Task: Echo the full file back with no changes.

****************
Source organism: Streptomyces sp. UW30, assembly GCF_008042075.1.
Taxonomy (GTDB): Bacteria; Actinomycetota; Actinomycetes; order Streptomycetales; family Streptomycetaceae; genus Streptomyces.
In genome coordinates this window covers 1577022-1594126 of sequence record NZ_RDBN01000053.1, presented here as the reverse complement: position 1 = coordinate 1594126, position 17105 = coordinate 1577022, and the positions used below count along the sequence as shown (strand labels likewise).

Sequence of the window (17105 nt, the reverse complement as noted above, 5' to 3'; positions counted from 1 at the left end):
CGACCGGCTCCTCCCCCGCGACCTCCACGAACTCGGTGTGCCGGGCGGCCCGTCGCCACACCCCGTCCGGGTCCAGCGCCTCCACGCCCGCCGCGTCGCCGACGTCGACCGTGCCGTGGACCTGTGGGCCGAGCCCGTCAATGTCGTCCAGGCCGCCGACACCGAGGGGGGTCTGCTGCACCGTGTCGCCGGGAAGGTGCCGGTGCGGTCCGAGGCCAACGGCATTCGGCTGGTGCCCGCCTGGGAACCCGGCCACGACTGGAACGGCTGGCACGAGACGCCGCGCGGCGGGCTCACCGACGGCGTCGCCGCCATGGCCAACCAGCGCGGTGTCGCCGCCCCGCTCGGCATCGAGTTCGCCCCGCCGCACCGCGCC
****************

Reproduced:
Source organism: Streptomyces sp. UW30, assembly GCF_008042075.1.
Taxonomy (GTDB): Bacteria; Actinomycetota; Actinomycetes; order Streptomycetales; family Streptomycetaceae; genus Streptomyces.
In genome coordinates this window covers 1577022-1594126 of sequence record NZ_RDBN01000053.1, presented here as the reverse complement: position 1 = coordinate 1594126, position 17105 = coordinate 1577022, and the positions used below count along the sequence as shown (strand labels likewise).

Sequence of the window (17105 nt, the reverse complement as noted above, 5' to 3'; positions counted from 1 at the left end):
CGACCGGCTCCTCCCCCGCGACCTCCACGAACTCGGTGTGCCGGGCGGCCCGTCGCCACACCCCGTCCGGGTCCAGCGCCTCCACGCCCGCCGCGTCGCCGACGTCGACCGTGCCGTGGACCTGTGGGCCGAGCCCGTCAATGTCGTCCAGGCCGCCGACACCGAGGGGGGTCTGCTGCACCGTGTCGCCGGGAAGGTGCCGGTGCGGTCCGAGGCCAACGGCATTCGGCTGGTGCCCGCCTGGGAACCCGGCCACGACTGGAACGGCTGGCACGAGACGCCGCGCGGCGGGCTCACCGACGGCGTCGCCGCCATGGCCAACCAGCGCGGTGTCGCCGCCCCGCTCGGCATCGAGTTCGCCCCGCCGCACCGCGCC